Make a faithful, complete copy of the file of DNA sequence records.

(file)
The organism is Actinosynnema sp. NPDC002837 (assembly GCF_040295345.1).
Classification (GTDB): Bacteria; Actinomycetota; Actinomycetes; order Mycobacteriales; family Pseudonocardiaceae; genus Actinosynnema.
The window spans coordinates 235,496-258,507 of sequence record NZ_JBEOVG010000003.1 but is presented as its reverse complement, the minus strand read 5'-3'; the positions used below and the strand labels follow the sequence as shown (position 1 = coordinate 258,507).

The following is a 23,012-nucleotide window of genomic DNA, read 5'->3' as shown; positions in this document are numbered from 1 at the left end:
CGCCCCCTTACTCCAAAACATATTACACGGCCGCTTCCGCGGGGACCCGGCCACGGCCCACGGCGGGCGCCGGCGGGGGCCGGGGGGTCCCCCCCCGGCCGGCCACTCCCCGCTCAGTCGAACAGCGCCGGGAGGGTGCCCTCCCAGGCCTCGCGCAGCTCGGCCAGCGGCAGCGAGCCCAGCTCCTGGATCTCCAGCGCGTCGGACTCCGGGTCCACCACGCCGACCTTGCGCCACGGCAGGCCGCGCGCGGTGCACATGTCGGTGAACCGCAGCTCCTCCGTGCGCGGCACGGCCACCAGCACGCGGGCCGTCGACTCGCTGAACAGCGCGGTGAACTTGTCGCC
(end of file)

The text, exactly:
The organism is Actinosynnema sp. NPDC002837 (assembly GCF_040295345.1).
Classification (GTDB): Bacteria; Actinomycetota; Actinomycetes; order Mycobacteriales; family Pseudonocardiaceae; genus Actinosynnema.
The window spans coordinates 235,496-258,507 of sequence record NZ_JBEOVG010000003.1 but is presented as its reverse complement, the minus strand read 5'-3'; the positions used below and the strand labels follow the sequence as shown (position 1 = coordinate 258,507).

The following is a 23,012-nucleotide window of genomic DNA, read 5'->3' as shown; positions in this document are numbered from 1 at the left end:
CGCCCCCTTACTCCAAAACATATTACACGGCCGCTTCCGCGGGGACCCGGCCACGGCCCACGGCGGGCGCCGGCGGGGGCCGGGGGGTCCCCCCCCGGCCGGCCACTCCCCGCTCAGTCGAACAGCGCCGGGAGGGTGCCCTCCCAGGCCTCGCGCAGCTCGGCCAGCGGCAGCGAGCCCAGCTCCTGGATCTCCAGCGCGTCGGACTCCGGGTCCACCACGCCGACCTTGCGCCACGGCAGGCCGCGCGCGGTGCACATGTCGGTGAACCGCAGCTCCTCCGTGCGCGGCACGGCCACCAGCACGCGGGCCGTCGACTCGCTGAACAGCGCGGTGAACTTGTCGCC